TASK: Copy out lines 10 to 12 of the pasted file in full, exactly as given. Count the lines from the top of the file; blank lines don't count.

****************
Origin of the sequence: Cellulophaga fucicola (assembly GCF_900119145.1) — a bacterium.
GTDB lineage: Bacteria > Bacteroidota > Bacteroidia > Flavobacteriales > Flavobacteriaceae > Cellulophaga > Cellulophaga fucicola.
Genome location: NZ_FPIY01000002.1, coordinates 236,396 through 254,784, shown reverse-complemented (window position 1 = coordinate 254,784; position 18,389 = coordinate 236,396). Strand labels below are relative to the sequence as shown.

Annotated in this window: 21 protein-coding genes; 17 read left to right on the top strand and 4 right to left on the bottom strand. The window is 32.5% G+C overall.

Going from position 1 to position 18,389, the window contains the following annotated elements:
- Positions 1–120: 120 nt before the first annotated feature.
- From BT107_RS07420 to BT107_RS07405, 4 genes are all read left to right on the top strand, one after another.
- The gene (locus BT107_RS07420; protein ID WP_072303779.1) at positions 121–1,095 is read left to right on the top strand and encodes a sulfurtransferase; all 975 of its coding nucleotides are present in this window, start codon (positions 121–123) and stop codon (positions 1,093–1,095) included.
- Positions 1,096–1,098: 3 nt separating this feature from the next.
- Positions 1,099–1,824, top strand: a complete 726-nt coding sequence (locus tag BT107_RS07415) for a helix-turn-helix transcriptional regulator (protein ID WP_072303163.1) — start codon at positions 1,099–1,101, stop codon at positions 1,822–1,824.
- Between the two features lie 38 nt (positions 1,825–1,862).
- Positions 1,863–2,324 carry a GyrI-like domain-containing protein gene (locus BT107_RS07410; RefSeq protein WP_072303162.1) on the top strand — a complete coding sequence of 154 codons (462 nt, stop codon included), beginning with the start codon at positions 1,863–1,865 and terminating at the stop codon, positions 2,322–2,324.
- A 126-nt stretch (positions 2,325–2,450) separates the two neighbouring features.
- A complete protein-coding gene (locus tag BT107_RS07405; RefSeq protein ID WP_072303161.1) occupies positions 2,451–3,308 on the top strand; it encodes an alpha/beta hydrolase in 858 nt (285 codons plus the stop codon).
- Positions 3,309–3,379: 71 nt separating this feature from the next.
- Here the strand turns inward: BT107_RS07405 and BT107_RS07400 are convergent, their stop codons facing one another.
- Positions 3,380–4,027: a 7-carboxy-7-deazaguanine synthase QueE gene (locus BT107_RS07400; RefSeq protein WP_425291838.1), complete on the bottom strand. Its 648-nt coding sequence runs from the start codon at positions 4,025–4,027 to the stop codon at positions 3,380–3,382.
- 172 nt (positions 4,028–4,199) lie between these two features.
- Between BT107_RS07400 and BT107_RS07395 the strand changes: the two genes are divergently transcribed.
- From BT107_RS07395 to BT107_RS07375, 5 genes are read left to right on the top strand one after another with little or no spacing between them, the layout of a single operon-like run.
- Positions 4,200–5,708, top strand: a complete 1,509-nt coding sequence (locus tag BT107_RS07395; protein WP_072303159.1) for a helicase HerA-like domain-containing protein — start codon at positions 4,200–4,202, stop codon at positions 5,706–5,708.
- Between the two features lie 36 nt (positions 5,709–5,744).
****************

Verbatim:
- Positions 1,099–1,824, top strand: a complete 726-nt coding sequence (locus tag BT107_RS07415) for a helix-turn-helix transcriptional regulator (protein ID WP_072303163.1) — start codon at positions 1,099–1,101, stop codon at positions 1,822–1,824.
- Between the two features lie 38 nt (positions 1,825–1,862).
- Positions 1,863–2,324 carry a GyrI-like domain-containing protein gene (locus BT107_RS07410; RefSeq protein WP_072303162.1) on the top strand — a complete coding sequence of 154 codons (462 nt, stop codon included), beginning with the start codon at positions 1,863–1,865 and terminating at the stop codon, positions 2,322–2,324.